Iftar will continue to be held in Spelman’s dining hall at sunset Monday through Friday until the end of Ramadan. Additionally, MSA members will be provided box meals for Suhoor, the meal Muslims eat before sunrise at the start of a day of fasting.


“This is the first day of Ramadan, the first day of fasting, so everyone today was able to break their fast after a long day of not eating, not drinking, abstaining from sin, and they get to come here and [observe Iftar] with their family,” Stewart-Walker said. “I think it’s even more difficult to be in college, to have Ramadan and to have nowhere to be, not only nothing to eat, but you don’t have people around you who are your family. This was specifically catered to the idea of creating the Muslim family within the AUC.”


Walker said, “My wife and I really wanted Ramadan to be predominant on campus. I’ve been here four years, really 2 1/2 years due to COVID. During my freshman year, I didn’t really have that Ramadan experience; I found myself fasting alone. My junior year was when my wife and I became a part of the E [executive] board of MSA.”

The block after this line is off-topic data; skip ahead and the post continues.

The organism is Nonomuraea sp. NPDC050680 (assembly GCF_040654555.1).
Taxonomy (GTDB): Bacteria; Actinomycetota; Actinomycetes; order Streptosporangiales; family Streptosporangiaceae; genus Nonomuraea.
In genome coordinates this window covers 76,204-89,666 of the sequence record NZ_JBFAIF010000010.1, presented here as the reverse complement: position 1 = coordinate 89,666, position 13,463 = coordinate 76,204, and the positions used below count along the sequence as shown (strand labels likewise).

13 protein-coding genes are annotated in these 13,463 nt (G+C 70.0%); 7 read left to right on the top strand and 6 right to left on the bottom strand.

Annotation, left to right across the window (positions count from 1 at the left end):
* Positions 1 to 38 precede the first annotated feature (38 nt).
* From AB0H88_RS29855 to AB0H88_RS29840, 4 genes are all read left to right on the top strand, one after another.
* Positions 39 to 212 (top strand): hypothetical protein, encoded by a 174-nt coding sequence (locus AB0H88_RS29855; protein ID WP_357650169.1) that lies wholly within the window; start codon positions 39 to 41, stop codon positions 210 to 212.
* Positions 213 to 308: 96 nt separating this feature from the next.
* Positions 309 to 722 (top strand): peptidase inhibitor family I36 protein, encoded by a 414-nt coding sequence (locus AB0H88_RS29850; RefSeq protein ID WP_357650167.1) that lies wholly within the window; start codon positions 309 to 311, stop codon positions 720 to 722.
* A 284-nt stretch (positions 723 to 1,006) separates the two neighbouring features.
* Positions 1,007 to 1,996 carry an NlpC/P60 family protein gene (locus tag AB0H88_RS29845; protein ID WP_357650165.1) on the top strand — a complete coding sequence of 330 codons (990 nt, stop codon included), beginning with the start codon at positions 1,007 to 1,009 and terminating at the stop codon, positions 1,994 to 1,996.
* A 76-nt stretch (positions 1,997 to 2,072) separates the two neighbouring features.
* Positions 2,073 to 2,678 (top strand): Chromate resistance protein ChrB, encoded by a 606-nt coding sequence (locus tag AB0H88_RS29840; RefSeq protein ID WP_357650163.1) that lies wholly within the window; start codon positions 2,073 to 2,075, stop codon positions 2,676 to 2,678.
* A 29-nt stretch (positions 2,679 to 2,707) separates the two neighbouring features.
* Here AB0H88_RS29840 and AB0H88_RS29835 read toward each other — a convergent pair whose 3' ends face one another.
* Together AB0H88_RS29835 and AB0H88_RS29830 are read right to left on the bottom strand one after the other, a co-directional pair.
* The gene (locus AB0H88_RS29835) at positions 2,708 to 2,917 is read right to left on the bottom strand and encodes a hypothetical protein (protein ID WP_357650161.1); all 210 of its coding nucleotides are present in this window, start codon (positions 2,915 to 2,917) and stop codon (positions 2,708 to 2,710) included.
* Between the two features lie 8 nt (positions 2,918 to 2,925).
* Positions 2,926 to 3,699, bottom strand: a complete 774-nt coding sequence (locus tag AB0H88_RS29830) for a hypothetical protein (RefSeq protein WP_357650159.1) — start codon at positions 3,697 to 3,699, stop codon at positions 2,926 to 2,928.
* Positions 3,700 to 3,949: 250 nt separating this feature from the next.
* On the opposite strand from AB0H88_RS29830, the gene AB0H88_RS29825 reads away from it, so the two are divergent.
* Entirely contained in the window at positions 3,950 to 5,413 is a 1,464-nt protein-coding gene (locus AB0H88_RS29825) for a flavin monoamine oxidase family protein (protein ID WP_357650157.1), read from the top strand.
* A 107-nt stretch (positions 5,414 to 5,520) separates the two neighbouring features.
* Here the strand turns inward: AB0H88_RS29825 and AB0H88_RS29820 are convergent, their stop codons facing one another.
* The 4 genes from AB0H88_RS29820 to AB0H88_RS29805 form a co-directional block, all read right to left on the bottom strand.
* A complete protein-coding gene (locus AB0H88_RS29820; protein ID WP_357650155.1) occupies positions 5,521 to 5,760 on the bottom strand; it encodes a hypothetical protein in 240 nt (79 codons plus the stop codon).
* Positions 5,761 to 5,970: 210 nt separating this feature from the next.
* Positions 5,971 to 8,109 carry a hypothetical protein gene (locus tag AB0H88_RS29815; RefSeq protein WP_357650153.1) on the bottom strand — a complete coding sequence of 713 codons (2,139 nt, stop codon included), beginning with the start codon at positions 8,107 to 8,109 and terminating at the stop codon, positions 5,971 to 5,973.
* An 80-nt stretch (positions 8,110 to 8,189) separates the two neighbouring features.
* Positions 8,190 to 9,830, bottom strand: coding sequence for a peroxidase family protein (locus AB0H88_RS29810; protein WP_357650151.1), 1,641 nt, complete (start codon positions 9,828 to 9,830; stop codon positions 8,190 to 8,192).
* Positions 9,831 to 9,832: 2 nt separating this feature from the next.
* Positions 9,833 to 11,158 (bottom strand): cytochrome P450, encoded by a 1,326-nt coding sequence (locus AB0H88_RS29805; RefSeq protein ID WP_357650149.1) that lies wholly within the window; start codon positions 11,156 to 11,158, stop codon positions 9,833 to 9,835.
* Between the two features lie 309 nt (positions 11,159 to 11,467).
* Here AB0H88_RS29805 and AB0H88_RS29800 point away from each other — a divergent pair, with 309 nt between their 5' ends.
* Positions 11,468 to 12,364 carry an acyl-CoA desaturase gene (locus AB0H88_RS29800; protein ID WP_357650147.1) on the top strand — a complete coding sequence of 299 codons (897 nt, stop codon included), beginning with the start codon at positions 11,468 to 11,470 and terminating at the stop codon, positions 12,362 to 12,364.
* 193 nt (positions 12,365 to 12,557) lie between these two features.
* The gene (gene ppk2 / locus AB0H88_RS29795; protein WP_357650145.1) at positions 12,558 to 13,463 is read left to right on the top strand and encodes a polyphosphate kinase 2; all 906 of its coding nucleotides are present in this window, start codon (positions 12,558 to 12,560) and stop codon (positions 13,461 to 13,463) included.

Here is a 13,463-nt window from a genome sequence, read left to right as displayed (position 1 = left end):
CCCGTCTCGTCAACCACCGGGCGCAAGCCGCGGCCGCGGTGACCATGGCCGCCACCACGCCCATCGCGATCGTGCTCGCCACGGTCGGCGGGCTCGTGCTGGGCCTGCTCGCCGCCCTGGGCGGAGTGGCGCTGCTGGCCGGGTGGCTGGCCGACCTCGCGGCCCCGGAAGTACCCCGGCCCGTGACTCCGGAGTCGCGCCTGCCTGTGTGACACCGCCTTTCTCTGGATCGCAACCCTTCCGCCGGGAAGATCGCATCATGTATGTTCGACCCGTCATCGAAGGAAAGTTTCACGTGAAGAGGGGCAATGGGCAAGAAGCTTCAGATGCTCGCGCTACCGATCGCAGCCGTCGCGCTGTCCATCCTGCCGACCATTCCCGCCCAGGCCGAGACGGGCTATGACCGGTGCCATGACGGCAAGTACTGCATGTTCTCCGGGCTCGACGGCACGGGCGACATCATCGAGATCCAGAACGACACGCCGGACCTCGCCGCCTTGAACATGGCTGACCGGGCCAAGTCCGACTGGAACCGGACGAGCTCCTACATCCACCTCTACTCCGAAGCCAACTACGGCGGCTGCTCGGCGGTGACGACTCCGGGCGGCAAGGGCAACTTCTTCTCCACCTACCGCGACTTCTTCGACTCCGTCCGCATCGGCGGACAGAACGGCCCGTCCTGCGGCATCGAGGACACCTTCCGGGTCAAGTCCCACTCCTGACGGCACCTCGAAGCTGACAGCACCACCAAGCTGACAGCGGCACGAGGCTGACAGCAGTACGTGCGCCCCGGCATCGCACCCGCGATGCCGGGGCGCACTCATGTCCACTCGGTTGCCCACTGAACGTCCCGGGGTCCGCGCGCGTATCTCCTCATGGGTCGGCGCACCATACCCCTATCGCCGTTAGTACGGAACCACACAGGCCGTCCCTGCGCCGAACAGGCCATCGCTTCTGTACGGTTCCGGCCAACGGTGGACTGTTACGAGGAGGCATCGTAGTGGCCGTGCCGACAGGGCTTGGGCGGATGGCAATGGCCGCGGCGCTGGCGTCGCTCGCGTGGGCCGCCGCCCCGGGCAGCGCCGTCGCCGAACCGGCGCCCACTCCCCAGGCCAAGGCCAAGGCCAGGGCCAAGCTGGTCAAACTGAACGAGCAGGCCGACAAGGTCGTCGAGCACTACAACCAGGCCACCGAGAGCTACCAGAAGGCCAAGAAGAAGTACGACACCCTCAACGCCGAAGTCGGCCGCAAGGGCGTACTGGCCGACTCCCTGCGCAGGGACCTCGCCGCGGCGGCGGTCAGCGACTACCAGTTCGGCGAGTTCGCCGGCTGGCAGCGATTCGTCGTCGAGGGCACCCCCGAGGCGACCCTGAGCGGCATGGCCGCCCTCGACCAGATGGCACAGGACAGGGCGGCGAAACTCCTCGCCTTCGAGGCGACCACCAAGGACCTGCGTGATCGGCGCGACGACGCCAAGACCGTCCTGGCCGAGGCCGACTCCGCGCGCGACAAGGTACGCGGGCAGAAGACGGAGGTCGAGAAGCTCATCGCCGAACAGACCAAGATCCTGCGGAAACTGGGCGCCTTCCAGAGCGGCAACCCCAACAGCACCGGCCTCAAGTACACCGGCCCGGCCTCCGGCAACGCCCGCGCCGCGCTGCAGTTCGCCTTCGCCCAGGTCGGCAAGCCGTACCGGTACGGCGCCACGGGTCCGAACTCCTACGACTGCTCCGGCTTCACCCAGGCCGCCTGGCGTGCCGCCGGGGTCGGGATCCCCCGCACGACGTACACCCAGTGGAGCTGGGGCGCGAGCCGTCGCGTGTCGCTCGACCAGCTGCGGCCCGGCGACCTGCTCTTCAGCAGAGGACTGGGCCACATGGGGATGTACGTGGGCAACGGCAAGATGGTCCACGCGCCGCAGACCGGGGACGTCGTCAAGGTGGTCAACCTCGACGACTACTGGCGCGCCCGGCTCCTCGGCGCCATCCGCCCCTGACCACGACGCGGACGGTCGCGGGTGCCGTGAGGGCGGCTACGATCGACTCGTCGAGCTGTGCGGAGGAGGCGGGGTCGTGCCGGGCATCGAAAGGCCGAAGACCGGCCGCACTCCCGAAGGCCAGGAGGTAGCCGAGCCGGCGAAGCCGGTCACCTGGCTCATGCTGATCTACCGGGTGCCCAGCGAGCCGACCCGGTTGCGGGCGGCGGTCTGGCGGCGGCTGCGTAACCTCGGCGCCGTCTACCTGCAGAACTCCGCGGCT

He added, “We are graduating seniors now; as the saying goes, we have nothing to lose. This year we want to ensure that MSA was set in place so that they have a playbook to go by after my wife and I graduate. We want to make sure that not only are Muslims observing Ramadan, but the campuses across the AUC are also aware of Ramadan.”


MSA member Christian German, a freshman at Morehouse, said, “Iftar is pretty much where all the Muslims in the AUC can come together to break our fast as one. It is honestly a big morale booster just seeing other Muslims in the AUC come together and break-fast together, joke around, eat and come together as one.”